Thesis 1.6 Nav Customization

by Matthew on December 30, 2009

Next on my to-do list is the site navigation. As I’m still coming to grips with the inner workings of Thesis, I’m beginning with code and instruction from Kristarella’s Thesis Full-width Headers 101 post. Unfortunately, this article seems to have been written with older versions of Thesis in mind and doesn’t treat the drop-down menus very nicely, and so I find myself needing to run in new directions with the ideas.

First problem, the header and the nav are contained within the same #header_area element, which makes it difficult to style them separately. This code will rip the nav out of the header and recreate it in a new element of its own, #menu_area:

//separate nav from header
remove_action('thesis_hook_before_header', 'thesis_nav_menu');
function full_width_header() { ?>
<div id="menu_area" class="full_width">
<div class="page">
<?php thesis_nav_menu(); ?>
<?php }
add_action('thesis_hook_before_html', 'full_width_header');

Visually, the design remains the same. But if you investigate the elements by viewing the source code or a plugin such as Firebug, you will find they now exist separately in their new elements.

A brief detour into Thesis Options, accessing the Navigation Menu > Feed Link in Nav Menu and I am disabling “Show feed link in nav menu” as I intend later to place my feed elsewhere.

Also hit Framework Options > Outer Page Padding, and I’m setting this to 0.0.

And now a dash of style. I’m going to be writing some of my own CSS in the custom.css file, and leaving the rest to the Thesis interface in the interest of keeping my own additions as light as possible or, in some cases, as light as practical. Tackling the nav first, and leaving the header alone. This code overrides Thesis’ border controls in the interest of necessity, but leaves text and background colors configurable from within Thesis’ Design Options.

Add this to your custom.css file.

.custom a {
outline: none;

.custom #menu_area {
border-width: 0 0 1px;
border-style: solid;

.custom #menu_area .page {
background-color: transparent;

.custom .menu {
border: 0;

.custom .menu a {
padding: 1em 2em;
border-width: 0 0 1px 0;

.custom .menu .submenu a {
padding: 0.636em 0.818em;
border-width: 1px;

.custom #menu_area, .custom .menu {
background-color: #000;

.custom #menu_area, .custom .menu a, .custom .menu .submenu a {
border-color: #f00;

The CSS above separates padding for the main nav bar and sub-nav drop-downs so that the bars can be set to different sizes; adjust the two padding attributes above to taste. Background and border colors for the menu can be set using the two color attributes at the tail end of the code. Other colors should be set from within Thesis’ Design Options for “Nav Menu”. That keeps things simple, and I think makes for a very attractive menu with a minimal amount of code. And what we end up with is this:

{ 6 comments… read them below or add one }

Kayle Simon January 13, 2010 at 1:11 pm

Love the look of your nav and with your helpful post, tried to recreate it, but the code just disappears when I put it into my css file. You aren’t clear on where the first code you specify goes, but I’m figuring that gets added to the php file? Actually I tried it in both places, and still can’t get this to work out.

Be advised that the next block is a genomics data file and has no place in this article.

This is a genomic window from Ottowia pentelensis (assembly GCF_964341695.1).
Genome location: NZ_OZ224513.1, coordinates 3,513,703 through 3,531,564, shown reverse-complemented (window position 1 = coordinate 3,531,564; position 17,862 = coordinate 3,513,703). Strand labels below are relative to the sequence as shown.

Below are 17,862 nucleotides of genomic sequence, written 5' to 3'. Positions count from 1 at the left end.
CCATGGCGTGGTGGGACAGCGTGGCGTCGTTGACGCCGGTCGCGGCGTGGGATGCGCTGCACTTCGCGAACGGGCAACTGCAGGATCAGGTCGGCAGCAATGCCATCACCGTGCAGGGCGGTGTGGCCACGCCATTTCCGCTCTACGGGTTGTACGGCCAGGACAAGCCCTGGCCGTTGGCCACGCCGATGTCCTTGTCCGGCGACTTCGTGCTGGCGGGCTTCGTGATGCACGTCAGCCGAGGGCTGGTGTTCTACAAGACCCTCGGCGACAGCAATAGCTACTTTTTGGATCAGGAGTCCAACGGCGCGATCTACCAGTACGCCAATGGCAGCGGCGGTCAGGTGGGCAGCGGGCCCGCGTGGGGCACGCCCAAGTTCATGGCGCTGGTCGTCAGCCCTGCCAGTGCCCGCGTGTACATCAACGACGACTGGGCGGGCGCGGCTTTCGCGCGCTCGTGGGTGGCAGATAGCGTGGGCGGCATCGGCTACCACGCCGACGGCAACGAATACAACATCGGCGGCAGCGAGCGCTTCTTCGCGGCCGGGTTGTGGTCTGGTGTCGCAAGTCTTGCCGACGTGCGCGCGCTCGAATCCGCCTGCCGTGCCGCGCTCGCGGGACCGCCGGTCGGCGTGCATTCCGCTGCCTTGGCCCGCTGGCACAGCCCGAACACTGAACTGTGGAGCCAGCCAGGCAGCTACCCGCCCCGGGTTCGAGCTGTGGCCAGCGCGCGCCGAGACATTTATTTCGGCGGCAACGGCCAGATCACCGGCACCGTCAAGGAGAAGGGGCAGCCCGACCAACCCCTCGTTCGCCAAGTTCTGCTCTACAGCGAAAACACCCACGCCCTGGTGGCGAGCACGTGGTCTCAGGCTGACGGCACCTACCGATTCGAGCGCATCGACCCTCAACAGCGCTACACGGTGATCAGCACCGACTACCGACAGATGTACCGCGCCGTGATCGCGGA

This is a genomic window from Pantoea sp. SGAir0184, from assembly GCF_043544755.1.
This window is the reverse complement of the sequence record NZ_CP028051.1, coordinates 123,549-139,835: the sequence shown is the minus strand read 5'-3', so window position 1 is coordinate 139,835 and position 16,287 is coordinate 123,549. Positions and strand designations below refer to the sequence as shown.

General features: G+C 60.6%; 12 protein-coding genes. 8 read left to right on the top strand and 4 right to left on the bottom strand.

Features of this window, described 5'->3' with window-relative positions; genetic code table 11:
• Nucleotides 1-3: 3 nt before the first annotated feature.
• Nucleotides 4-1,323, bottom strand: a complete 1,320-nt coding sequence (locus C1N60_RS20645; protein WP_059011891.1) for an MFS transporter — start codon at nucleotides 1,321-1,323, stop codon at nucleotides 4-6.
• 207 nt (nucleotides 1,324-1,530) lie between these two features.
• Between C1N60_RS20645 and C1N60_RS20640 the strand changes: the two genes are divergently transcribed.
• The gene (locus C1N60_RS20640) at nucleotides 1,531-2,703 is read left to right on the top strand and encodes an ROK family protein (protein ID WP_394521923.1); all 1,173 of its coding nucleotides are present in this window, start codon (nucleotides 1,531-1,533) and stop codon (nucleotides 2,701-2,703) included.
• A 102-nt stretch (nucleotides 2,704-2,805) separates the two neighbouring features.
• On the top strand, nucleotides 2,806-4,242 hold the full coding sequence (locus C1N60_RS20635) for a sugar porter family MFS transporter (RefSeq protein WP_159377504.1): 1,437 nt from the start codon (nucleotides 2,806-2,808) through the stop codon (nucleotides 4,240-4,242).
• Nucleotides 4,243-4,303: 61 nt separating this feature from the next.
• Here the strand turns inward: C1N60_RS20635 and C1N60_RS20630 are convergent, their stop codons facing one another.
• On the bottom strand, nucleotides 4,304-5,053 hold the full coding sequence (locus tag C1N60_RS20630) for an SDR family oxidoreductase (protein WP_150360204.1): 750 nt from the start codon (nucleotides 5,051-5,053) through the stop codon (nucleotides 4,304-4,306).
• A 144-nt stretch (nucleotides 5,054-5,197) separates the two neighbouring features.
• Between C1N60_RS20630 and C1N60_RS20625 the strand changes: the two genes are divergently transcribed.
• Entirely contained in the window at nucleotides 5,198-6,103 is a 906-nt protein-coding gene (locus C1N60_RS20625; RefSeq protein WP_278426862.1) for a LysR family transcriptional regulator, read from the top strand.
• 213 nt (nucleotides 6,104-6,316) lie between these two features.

Are there other settings in thesis that you haven’t told me about? It’s so weird, I copy and paste the CSS code into the custom file, click save, and the whole css file goes blank and has to be roaded. What am I doing wrong…it all looks okay to me, from a css code perspective, but perhaps the menu div isn’t being created correctly or something.


Kayle Simon January 13, 2010 at 1:15 pm

I tried using BBEdit rather than adding the CSS code through the thesis admin window, and it worked great; so nevermind.


Matthew January 13, 2010 at 7:56 pm

Sometimes when you copy and paste code from the web, it copies with “unstraightened quotes”, which can wreak havoc when pasted into your source code. By running them through a plain text editor first, those bad quotes are usually changed into proper straightened quotes, and thereafter function as intended.

I’m glad you found my article helpful.


Doug Moore January 27, 2010 at 5:09 am

Matt thanks for the tutorial…

I would like to try and center up the menu. Any thoughts on how make that happen..


Matthew January 27, 2010 at 11:23 am

Hi Doug,

Easier said than done, I’m afraid. The menus are built on lists, floated left via CSS to force them into a horizontal layout. Unfortunately, floating lists left defies centering.

You can probably get around this, but it’s going to depend on your comfort level with CSS.

Without getting into code, the steps I would take are:

1) Set you list items to a fixed width, text-align center. Based on the width and spacing of each item, calculate the total width of your menu.

2) Constrain the containing div to the total width of the menu. This will place the list into a box of fixed dimensions, that we should be able to center on the page by setting margin: 0px auto; in CSS.

The key to all of this is in knowing the exact width of your menu items.


mike February 8, 2010 at 2:37 am

Thanks, this tip was wonderful!


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